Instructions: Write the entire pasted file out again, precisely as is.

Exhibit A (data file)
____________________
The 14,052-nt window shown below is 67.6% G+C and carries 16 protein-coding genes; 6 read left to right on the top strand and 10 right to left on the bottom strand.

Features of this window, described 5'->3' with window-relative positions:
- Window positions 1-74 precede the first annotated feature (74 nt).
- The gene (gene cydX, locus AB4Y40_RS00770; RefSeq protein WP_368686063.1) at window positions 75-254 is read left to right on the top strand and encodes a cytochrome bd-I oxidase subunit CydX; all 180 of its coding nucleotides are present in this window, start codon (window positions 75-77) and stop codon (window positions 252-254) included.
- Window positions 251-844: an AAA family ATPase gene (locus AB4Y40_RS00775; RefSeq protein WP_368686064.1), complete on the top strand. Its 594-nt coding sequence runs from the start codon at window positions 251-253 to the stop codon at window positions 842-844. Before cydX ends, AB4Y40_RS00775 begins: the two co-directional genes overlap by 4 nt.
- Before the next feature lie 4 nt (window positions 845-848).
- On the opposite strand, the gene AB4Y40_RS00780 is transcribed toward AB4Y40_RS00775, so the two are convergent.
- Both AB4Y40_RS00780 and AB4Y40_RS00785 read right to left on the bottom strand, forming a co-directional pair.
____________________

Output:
The 14,052-nt window shown below is 67.6% G+C and carries 16 protein-coding genes; 6 read left to right on the top strand and 10 right to left on the bottom strand.

Features of this window, described 5'->3' with window-relative positions:
- Window positions 1-74 precede the first annotated feature (74 nt).
- The gene (gene cydX, locus AB4Y40_RS00770; RefSeq protein WP_368686063.1) at window positions 75-254 is read left to right on the top strand and encodes a cytochrome bd-I oxidase subunit CydX; all 180 of its coding nucleotides are present in this window, start codon (window positions 75-77) and stop codon (window positions 252-254) included.
- Window positions 251-844: an AAA family ATPase gene (locus AB4Y40_RS00775; RefSeq protein WP_368686064.1), complete on the top strand. Its 594-nt coding sequence runs from the start codon at window positions 251-253 to the stop codon at window positions 842-844. Before cydX ends, AB4Y40_RS00775 begins: the two co-directional genes overlap by 4 nt.
- Before the next feature lie 4 nt (window positions 845-848).
- On the opposite strand, the gene AB4Y40_RS00780 is transcribed toward AB4Y40_RS00775, so the two are convergent.
- Both AB4Y40_RS00780 and AB4Y40_RS00785 read right to left on the bottom strand, forming a co-directional pair.